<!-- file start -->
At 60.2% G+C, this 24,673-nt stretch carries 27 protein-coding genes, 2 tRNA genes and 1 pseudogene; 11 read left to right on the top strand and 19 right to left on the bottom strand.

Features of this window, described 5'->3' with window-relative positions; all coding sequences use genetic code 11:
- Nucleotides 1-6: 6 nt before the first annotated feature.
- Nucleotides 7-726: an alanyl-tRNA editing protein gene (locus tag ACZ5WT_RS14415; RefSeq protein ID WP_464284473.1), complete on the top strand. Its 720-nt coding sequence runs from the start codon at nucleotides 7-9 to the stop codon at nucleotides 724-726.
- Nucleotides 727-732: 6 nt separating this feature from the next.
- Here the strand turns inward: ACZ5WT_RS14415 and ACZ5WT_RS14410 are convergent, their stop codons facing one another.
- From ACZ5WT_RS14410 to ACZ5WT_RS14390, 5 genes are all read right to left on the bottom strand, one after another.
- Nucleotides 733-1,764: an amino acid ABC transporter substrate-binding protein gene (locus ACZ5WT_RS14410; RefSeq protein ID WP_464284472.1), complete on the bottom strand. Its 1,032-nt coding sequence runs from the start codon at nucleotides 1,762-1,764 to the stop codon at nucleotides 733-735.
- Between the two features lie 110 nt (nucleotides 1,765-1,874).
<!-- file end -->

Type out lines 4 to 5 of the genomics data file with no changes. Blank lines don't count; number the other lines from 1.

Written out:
- Nucleotides 7-726: an alanyl-tRNA editing protein gene (locus tag ACZ5WT_RS14415; RefSeq protein ID WP_464284473.1), complete on the top strand. Its 720-nt coding sequence runs from the start codon at nucleotides 7-9 to the stop codon at nucleotides 724-726.
- Nucleotides 727-732: 6 nt separating this feature from the next.